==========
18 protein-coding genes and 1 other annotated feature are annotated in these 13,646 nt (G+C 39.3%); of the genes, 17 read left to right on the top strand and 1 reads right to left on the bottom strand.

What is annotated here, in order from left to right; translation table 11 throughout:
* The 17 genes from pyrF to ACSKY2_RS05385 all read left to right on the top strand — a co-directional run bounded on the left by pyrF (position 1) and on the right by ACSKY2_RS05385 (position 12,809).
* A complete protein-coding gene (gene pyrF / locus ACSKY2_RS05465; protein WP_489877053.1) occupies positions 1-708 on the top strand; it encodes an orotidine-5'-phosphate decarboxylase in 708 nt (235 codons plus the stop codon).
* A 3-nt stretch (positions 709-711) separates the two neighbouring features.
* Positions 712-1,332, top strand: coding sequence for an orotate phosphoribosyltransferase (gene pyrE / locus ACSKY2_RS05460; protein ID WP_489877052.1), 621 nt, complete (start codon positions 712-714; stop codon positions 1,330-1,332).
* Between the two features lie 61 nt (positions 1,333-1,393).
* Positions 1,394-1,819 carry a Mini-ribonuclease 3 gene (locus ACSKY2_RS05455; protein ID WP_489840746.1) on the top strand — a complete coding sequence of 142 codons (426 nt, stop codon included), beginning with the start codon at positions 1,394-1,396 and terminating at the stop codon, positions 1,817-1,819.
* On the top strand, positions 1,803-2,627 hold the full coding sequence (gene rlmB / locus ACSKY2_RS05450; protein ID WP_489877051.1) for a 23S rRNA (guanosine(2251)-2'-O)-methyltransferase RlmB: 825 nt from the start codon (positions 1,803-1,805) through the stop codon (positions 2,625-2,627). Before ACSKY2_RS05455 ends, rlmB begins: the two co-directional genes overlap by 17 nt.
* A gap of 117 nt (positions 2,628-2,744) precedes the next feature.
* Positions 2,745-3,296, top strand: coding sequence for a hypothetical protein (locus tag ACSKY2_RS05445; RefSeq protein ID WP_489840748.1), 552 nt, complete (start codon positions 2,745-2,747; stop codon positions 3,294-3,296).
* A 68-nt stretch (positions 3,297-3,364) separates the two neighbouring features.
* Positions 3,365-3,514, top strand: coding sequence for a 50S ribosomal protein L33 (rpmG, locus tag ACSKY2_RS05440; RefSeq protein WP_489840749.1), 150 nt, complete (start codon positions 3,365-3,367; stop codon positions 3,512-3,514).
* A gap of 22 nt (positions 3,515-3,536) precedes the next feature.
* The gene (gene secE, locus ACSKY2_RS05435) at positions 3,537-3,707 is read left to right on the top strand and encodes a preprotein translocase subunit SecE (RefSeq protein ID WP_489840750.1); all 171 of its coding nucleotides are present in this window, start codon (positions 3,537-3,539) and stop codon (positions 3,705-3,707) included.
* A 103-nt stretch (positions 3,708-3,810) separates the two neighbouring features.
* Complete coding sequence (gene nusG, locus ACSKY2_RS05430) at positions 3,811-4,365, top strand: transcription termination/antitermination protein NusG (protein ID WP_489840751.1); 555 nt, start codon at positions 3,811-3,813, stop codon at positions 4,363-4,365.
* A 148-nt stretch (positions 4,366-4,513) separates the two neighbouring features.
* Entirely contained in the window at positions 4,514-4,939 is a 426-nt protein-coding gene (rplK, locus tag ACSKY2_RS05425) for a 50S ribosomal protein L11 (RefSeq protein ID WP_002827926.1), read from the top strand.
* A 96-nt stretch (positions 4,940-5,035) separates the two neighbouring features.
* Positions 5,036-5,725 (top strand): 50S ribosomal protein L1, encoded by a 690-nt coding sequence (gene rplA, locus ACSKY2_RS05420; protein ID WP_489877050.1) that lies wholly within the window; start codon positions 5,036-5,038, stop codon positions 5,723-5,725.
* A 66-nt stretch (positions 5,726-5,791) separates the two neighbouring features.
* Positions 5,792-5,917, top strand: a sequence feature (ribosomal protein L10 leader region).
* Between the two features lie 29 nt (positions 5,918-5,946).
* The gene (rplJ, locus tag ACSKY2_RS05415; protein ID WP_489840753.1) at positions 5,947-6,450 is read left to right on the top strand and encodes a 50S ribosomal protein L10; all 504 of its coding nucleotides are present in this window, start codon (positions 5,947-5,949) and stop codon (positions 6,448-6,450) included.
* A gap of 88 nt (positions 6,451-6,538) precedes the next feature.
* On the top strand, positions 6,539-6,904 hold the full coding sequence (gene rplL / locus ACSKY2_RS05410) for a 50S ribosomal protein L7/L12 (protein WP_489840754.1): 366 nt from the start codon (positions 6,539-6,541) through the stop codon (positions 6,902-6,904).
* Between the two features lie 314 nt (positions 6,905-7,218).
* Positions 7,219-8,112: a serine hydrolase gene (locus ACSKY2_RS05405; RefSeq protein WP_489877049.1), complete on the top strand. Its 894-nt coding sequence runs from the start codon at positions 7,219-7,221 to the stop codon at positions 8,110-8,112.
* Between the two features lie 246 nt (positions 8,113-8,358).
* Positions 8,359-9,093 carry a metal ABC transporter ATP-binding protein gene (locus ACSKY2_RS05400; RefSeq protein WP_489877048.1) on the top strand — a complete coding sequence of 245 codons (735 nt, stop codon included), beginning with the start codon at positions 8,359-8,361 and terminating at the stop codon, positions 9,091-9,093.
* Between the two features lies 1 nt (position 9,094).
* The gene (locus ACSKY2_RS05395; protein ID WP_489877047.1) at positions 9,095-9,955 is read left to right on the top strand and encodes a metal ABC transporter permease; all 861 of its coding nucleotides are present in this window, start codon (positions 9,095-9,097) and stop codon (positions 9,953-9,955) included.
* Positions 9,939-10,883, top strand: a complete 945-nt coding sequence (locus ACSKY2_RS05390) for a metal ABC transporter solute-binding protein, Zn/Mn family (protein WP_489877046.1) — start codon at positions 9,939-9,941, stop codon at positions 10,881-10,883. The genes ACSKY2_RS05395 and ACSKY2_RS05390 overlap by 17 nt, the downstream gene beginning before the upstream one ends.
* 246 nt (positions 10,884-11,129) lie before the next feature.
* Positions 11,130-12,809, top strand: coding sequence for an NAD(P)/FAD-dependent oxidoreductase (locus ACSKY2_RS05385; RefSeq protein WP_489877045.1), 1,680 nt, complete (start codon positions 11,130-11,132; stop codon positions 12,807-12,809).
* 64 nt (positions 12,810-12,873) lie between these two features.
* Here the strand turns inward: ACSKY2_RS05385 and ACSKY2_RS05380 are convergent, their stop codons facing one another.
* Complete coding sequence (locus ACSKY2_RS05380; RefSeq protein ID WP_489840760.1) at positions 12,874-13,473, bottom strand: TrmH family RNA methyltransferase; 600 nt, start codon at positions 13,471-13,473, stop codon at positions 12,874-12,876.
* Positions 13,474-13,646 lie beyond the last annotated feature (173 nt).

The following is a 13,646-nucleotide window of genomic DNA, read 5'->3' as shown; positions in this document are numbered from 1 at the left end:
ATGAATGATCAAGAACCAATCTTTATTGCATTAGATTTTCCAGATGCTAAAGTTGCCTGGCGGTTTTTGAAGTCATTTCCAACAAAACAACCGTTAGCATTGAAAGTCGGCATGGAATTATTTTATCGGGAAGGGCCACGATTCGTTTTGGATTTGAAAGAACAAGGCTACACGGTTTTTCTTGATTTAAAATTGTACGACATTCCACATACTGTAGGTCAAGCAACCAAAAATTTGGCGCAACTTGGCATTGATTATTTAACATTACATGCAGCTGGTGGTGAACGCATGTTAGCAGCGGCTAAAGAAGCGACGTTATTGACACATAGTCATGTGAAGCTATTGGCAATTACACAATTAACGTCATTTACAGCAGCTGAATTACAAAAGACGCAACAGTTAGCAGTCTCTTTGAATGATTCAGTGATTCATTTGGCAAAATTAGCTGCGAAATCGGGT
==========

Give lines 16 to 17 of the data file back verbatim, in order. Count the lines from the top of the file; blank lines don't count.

* A 103-nt stretch (positions 3,708-3,810) separates the two neighbouring features.
* Complete coding sequence (gene nusG, locus ACSKY2_RS05430) at positions 3,811-4,365, top strand: transcription termination/antitermination protein NusG (protein ID WP_489840751.1); 555 nt, start codon at positions 3,811-3,813, stop codon at positions 4,363-4,365.